The Georgian government has worked to make numerous market-friendly economic reforms in Georgia since 2004, leading to a significant improvement in the economic situation. Far-reaching deregulation measures and comprehensive privatization of state assets, which include important areas of public welfare (health, energy, water, etc.), were accompanied by a determined fight against corruption in public administration, reforms in tax, customs and labour law, and by simplifying the licensing and business registration procedures. As a result, Georgia occupies high positions in indexes such as "Ease of doing business" (World Bank, 9th place).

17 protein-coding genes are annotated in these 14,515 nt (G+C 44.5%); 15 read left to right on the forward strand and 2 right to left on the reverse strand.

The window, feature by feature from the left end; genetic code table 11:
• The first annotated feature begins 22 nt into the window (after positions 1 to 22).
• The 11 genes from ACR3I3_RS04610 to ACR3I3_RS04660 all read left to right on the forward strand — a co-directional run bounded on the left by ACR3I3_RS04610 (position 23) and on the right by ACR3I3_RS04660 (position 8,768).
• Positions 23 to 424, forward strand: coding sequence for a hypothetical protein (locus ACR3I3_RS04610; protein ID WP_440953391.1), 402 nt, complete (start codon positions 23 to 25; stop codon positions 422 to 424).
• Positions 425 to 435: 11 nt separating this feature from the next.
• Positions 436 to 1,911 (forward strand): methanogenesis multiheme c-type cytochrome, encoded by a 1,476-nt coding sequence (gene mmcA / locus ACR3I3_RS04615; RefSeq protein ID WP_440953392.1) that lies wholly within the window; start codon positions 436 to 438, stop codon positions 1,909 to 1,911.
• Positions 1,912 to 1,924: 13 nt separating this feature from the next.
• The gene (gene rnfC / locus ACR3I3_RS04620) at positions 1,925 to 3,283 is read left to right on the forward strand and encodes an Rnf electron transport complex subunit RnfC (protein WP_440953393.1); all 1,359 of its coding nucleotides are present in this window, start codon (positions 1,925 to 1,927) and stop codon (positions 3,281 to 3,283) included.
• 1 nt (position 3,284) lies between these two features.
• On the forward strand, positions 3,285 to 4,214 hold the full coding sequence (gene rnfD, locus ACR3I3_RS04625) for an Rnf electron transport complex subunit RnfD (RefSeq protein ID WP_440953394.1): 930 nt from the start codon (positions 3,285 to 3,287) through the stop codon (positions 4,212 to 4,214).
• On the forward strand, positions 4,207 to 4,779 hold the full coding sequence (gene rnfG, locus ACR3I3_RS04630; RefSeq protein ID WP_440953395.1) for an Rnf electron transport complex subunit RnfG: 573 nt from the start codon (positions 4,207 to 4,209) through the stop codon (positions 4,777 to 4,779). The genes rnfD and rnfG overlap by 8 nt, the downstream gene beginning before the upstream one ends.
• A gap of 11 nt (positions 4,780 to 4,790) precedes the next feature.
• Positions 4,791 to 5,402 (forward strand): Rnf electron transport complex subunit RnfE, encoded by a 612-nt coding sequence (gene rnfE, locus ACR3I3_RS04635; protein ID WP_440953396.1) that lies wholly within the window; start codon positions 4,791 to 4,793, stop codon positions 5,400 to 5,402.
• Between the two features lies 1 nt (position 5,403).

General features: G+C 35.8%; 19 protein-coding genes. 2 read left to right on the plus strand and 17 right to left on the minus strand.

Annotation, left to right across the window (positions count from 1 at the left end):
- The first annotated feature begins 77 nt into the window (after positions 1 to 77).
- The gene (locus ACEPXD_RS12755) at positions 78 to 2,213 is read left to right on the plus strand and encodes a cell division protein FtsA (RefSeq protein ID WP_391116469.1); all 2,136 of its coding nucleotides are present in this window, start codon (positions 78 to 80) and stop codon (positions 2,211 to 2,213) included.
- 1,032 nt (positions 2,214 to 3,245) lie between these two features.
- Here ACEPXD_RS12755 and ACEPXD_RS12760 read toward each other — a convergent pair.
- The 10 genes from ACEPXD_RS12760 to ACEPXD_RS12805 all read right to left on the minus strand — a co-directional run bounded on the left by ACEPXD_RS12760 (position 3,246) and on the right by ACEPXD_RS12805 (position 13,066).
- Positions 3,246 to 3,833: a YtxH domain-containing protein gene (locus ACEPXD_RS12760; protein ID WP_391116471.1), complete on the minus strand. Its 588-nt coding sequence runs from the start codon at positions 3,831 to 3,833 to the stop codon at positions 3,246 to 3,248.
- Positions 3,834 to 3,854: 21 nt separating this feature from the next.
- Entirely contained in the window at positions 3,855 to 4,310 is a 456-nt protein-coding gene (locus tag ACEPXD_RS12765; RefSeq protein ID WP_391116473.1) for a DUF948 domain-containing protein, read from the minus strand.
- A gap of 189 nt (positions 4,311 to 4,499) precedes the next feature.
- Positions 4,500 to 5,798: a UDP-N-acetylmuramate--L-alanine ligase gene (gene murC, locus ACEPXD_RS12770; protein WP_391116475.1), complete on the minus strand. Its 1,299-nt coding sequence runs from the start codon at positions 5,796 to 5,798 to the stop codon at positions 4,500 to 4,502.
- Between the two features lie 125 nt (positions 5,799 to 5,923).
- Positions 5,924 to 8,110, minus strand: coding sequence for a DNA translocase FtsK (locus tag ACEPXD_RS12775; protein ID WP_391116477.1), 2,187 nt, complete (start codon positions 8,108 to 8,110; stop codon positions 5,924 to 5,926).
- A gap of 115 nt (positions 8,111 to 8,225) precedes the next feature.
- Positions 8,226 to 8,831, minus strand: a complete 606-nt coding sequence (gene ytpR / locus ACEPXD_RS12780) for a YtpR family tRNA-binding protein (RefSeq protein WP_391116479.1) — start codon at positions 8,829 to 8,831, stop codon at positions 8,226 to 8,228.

Additionally, with regard to energy as well as for the transport of goods, its geographical location makes Georgia interesting as a transit country between Europe and Central Asia, and also Russia and the Middle East. Furthermore the country is a worthwhile business market due to enormous pent-up demand in all sectors of the economy.
At the end of the year 2012 the country’s economic performance reached approximately 15.8 billion USD (per capita: 3,520 USD), a new peak.
After the sharp devaluation in the double crisis of 2008/2009, the Georgian Lari (GEL) has increased in value in the past two years compared to the US dollar reference currency, and is remaining stable.